ALL THE FINE YOUNG CANNIBALS
US, 1960, 122 minutes, Colour.
Natalie Wood, Robert Wagner, George Hamilton, Pearl Bailey, Susan Kohner.
Directed by Michael Anderson.
All the Fine Young Cannibals was yet another small-town, big-town melodrama of the late 1950s. This one received the full MGM widescreen colour treatment. It was based on a contemporary bestseller and had all the ingredients for soap opera and miniseries.
Direction is by Michael Anderson (The Dambusters, Shake Hands with the Devil, The Wreck of the Mary Deare around this time). Robert Wagner and Natalie Wood had been married, had worked together in several films, as they were to do during the '70s and into the early '80s. George Hamilton was at the beginning of his career (Home from the Hill, Angel Baby). Pearl Bailey gives a strong performance in a supporting role.
The film shows the American values in the small town, cruelty, hypocrisy, the break up of families. In New York, things are little better. The film, perhaps, anticipates a lot of the moral confusion of the '60s, although the ending of the film calls for fidelity in marriage. The film seems dated now, although it could take its stand beside many a soap opera and more contemporary miniseries.
1. The popularity of this kind of soap opera material? The bestseller background? Melodrama and heightened images of life? Entertaining material? Americana, insight into American situations and values?
2. The significance of the title? The characters devouring one another? The original novel was called: The Bixby Girls.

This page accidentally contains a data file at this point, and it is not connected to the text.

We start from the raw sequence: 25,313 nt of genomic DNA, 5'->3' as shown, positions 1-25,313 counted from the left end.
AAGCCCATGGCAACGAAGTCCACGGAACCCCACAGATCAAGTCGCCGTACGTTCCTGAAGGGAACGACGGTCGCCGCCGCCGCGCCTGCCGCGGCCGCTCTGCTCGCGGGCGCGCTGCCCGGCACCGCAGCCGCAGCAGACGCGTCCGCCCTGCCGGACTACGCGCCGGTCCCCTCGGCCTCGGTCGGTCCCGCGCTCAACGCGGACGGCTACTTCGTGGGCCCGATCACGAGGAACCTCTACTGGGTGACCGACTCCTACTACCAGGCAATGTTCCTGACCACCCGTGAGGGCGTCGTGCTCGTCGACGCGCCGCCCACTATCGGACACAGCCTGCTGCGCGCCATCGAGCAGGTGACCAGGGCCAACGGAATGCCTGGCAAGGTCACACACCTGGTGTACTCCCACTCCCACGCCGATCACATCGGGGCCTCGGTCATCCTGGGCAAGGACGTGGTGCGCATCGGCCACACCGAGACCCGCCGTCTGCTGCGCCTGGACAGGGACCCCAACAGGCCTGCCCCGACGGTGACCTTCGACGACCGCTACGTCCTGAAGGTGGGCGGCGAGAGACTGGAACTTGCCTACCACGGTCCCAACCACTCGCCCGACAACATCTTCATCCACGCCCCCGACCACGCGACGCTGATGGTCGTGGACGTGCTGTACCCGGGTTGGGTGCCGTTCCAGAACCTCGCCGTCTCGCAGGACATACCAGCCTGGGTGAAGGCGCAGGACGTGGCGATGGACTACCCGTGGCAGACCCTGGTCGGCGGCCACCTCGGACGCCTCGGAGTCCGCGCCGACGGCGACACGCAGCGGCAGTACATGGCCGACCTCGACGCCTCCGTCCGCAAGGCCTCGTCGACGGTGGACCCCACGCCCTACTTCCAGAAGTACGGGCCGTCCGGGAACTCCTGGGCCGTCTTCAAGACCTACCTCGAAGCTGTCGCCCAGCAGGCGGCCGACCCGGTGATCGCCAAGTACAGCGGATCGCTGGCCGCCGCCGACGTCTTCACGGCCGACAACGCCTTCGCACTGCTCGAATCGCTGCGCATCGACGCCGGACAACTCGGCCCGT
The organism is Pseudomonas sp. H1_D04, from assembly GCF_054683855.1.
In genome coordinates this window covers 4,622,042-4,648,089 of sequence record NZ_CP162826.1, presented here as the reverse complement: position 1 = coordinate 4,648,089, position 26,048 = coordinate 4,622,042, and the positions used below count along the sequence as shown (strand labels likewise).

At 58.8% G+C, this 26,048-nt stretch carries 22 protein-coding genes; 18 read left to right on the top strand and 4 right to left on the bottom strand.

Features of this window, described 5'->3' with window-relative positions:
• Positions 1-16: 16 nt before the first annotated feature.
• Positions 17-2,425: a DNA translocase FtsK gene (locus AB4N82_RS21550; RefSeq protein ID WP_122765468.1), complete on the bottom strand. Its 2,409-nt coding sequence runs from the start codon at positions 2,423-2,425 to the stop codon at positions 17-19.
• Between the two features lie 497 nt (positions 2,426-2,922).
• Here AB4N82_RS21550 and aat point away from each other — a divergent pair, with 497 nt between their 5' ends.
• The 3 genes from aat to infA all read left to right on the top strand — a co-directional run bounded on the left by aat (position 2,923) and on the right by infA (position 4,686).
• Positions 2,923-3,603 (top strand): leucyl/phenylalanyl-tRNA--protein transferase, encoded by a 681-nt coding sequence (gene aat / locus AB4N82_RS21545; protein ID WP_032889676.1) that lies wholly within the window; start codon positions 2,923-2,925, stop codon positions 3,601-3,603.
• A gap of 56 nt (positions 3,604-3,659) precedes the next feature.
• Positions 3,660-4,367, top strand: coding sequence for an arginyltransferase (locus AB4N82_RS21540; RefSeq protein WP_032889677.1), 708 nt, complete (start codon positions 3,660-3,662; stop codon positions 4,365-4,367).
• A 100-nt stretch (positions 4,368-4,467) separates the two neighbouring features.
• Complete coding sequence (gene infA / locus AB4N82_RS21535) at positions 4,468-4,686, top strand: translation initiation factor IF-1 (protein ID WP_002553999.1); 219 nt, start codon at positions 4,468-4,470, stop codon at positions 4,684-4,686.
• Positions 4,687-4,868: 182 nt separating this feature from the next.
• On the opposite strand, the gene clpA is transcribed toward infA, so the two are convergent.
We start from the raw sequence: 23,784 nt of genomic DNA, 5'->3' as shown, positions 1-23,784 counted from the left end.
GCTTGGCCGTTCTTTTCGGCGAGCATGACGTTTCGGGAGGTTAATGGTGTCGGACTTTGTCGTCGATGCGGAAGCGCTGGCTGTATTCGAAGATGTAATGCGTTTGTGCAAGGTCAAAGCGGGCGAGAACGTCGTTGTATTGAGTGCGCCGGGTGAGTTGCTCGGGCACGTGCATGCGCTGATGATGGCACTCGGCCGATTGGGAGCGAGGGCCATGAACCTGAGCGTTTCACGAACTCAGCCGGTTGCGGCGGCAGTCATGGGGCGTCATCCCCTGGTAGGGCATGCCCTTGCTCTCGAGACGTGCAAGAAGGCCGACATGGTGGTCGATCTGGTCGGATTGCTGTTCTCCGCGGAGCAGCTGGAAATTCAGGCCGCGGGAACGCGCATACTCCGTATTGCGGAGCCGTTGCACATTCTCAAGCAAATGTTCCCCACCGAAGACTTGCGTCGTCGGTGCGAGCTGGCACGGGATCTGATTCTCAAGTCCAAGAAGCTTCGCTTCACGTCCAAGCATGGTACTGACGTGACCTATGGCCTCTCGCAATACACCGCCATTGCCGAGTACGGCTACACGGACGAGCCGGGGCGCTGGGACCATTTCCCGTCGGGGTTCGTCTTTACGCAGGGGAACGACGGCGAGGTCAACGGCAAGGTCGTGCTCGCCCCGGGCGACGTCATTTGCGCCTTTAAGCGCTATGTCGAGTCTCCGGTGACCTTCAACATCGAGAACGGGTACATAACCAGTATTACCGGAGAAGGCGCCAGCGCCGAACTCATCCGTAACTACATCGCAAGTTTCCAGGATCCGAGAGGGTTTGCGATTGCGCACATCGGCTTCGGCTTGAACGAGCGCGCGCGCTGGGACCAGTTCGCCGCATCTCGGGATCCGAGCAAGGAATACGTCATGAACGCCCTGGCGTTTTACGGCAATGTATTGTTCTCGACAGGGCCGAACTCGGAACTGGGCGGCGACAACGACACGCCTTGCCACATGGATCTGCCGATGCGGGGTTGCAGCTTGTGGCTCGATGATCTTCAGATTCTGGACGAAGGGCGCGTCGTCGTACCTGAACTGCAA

3. Production values: MGM sets and decor, colour photography, Panavision? The heightened musical score? The trumpet music? Especially for the moves and the period?
4. The reputation of the stars, their presence at this time, style and popularity?
5. The opening: poverty, south, families? The influence of parents - especially those strict and over-severe? Chad Bixby and his being influenced by his cruel father, his father's religious background? His love for Salome, her poverty? The severity of her family and their standards? Her pregnancy, refusal to marry Chad ? and the consequences?
6. Robert Wagner's portrait of Chad: a hero. anti-hero? His physically being beaten, the cruelty of his father in the name of religion? His bitterness and aimlessness? Consolation from Salome? Wanting to marry her? Her pregnancy and his fear? His leaving the town? In New York? The encounter with Ruby, becoming her protégé, the bond between the two, his success in playing the trumpet? The irony of Salome and the family going to hear him? Katherine and her decision to seduce him? The melodramatic consequences for Salome and her drinking, for Tony, for the wedding to Katherine and his indifference? His response to her suicide attempt? Ruby's death and his playing the trumpet? Salome and Katherine leaving and his having to confront reality and make decisions? His future?
7. Salome and her poverty, parents, standards, pregnancy, her deciding not to marry Chad, her leaving town, her hopes in New York? The encounter with Tony, the wealth and the family background, a reputation for her child, letting Tony think it was his? Her adapting to the New York high society life? The new encounter with Chad? Her guilt, her drinking? Her decision to go home? Her guilt, her drinking, Her decision to go home?
8. Tony and Katherine as spoilt and wealthy? Tony as the playboy, his wanting to settle down, his love for Salome, accepting the child, his love for it? Katherine and her jealousy, bitchiness, her deciding to seduce Chad, the marriage, her riding and taking refuge in sport, her streak of cruelty, her attempted suicide? Tony seeking Salome out, Katherine reconciled with Chad? How credible?
9. Ruby and Pearl Bailey's interpretation of Ruby, her career, decline, drinking, friendship with Chad, her death?
10. The film's comment on American values ? surface respectability, inner confusion? Severity and laxity, wealth and poverty? Moral confusion, indecisiveness?